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Since posting the results of my first foray into pelmet-making last week, I’ve been thinking about writing a post like this.  I think too often we are paralyzed by decorating fear.  We wait to make changes to our homes, because we don’t want to invest a lot of time and money in a home we’re renting, or into one we’ll be selling in just a few years.  Here’s the thing, though: this is your home.  Wherever you live now is home; why wait for someday to make home feel special?  You can do little, inexpensive things that won’t upset your landlord or cost so much that you mind leaving it behind for the next owner, if they want it.

That pelmet is proof.  It took me half a day and about $24, with the cost spread over a couple of months.  (If I’d bought all the bits and pieces without coupons, it still would have come in around $40…tres inexpensive when you’re talking custom window treatments.)  We can take it with us when we move; it will fit over any double window and will look great in a kids’ room, craft room, game room, or guest room.

There are so many other things you can do with fabric to spruce up a room.  Recover a $2 garage sale chair.  (I’ll get to it one of these days.)  Make a throw pillow.  Use your hot glue gun and a few upholstery tacks to mistreat a window.  The trick, if you’re on a super-thrifty budget, is finding the fabric for the right price.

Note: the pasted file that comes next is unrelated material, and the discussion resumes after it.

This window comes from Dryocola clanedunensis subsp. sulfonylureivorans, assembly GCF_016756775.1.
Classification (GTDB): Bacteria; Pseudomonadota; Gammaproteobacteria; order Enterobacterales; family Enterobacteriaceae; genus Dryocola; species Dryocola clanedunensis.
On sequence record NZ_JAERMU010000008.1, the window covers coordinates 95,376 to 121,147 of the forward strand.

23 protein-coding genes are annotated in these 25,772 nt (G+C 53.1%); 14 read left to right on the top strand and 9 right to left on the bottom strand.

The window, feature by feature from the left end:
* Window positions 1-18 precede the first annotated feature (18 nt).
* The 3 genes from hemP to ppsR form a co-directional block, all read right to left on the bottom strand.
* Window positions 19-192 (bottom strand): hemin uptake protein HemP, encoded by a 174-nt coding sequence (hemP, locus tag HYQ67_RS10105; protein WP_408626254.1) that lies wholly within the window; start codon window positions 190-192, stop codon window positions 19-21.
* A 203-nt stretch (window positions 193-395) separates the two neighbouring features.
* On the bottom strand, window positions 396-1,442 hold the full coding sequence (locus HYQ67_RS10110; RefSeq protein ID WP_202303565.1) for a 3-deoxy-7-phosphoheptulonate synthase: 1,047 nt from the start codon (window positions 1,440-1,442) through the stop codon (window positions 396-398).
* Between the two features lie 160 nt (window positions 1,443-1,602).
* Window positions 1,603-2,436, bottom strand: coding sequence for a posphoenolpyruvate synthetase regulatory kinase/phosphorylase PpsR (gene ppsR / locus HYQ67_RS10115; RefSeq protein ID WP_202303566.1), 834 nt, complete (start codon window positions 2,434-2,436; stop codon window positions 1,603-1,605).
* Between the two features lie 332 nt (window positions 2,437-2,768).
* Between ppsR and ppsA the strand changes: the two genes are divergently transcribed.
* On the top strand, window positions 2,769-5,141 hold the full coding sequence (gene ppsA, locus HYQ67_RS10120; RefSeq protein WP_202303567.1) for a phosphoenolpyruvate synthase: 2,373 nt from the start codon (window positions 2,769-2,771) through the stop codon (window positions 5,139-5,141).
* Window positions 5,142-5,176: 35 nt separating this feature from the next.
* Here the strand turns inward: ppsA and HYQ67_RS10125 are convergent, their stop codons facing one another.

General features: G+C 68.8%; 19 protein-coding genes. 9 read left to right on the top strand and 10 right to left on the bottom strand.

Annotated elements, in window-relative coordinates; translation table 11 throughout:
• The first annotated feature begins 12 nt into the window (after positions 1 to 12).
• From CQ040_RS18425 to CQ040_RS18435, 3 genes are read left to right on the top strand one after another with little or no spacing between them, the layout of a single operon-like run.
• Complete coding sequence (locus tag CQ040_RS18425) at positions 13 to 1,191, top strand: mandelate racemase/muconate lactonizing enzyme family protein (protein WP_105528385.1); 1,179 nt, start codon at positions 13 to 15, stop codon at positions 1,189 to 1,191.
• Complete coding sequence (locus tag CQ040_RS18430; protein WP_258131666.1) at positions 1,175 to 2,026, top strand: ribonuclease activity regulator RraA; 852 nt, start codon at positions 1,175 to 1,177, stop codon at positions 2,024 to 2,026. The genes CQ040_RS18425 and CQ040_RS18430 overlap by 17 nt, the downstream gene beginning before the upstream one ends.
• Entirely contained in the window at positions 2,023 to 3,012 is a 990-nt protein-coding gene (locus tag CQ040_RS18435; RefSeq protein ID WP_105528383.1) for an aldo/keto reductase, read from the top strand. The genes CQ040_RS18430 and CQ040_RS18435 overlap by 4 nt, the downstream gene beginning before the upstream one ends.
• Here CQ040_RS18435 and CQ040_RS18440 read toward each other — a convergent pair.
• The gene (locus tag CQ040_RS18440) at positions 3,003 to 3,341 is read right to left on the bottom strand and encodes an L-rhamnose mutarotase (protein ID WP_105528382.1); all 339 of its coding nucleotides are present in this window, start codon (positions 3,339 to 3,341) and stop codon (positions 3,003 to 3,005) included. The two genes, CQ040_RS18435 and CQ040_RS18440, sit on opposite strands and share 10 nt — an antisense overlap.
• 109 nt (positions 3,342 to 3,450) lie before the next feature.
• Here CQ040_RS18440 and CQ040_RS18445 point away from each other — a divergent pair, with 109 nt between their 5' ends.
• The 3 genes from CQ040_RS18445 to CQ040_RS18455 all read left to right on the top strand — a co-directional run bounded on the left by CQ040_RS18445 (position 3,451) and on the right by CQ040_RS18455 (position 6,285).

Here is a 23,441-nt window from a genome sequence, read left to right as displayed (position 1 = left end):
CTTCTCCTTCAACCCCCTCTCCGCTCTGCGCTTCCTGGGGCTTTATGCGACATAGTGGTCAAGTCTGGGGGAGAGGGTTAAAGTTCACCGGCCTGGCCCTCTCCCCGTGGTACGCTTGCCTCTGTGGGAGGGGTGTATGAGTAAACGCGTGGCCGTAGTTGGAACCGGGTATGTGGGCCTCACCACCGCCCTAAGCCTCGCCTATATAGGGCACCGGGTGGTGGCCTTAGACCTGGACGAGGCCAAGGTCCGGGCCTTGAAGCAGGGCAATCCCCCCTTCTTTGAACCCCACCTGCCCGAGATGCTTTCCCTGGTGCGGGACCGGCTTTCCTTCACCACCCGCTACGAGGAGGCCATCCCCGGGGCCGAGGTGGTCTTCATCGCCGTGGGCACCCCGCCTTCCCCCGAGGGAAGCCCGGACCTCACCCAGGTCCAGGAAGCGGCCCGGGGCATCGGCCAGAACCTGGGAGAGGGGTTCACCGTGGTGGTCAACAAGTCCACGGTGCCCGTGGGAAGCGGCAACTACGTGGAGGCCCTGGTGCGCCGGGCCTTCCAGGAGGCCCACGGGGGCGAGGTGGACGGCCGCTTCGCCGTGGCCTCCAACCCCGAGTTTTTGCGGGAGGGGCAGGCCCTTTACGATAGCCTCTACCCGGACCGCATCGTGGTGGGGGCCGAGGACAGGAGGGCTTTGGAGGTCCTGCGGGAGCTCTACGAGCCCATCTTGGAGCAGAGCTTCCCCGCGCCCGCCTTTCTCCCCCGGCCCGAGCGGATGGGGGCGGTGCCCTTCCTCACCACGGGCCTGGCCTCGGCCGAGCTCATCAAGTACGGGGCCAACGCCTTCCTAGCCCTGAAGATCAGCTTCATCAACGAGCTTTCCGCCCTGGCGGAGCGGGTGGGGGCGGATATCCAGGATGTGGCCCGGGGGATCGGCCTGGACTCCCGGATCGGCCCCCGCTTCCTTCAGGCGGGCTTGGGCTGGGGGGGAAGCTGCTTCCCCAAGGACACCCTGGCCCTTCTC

Before you start shopping, you need to prepare your mind; know what you’re looking for.  If you have a specific project in mind, know approximately how much fabric you’ll need.  Guesstimates are fine.  (Just add a 1/2 yard, in case you’re off!)  Have an idea what colors and patterns will work in the room.  Don’t get hung up on matching the fabric with other pieces in your room.  Coordinating ≠ matching.  You may be surprised at just how many different, unmatched, colors and textures will look good together.

For example, take Jenny’s daughters’ room, which I linked to in the pelmet post:

Photo: Little Green Notebook

This is a gorgeous room.  Look a little closer…at the throw pillow the doll is leaning against.  Would you have thought a brocade pillow in that yellowy-green shade would have “gone with” the busy, jewel-toned headboard and the turquoise nightstand?  Neither would I.  But it coordinates, and beautifully!  Think beyond what you “know” about colors.  Just like every piece of furniture or wood in a room does not need to be the same color (now there’s a myth I’m eager to stamp out!), every fabric doesn’t have to have the of same color scheme.

Okay, now that I’ve thrown you for a loop, it’s time to shop.  You could do what I did – fall in love with one fabric and keep checking on it until it goes on clearance.  However, I lucked out; you might be waiting years if you go with that plan…or miss out on it completely.  Instead, I suggest keeping your options open and shopping around.

Fabric and Upholstery Stores

Obvious answer!  Remnant bins at fabric and upholstery stores can be a goldmine.  You have to dig, but end-of-bolt savings can be the answer to that perfect, affordable bit of fabric you’re looking for.

Discount Stores

Ross, TJ Maxx, Marshalls…no, they don’t sell fabric, but they sell curtains, table cloths and shower curtains – cheap!  What are curtains, table cloths and shower curtains made of?

Fabric!  In the same vein, check out the clearance aisles at places like Target and Ikea.

Thrift Stores

Yep, you can find fabric and craft supplies at almost every thrift store.  Sometimes it will be actual cut fabric, straight off the bolt, and sometimes it will be in the form of curtains or sheets.  Again, this involves digging, but the deals are unbeatable.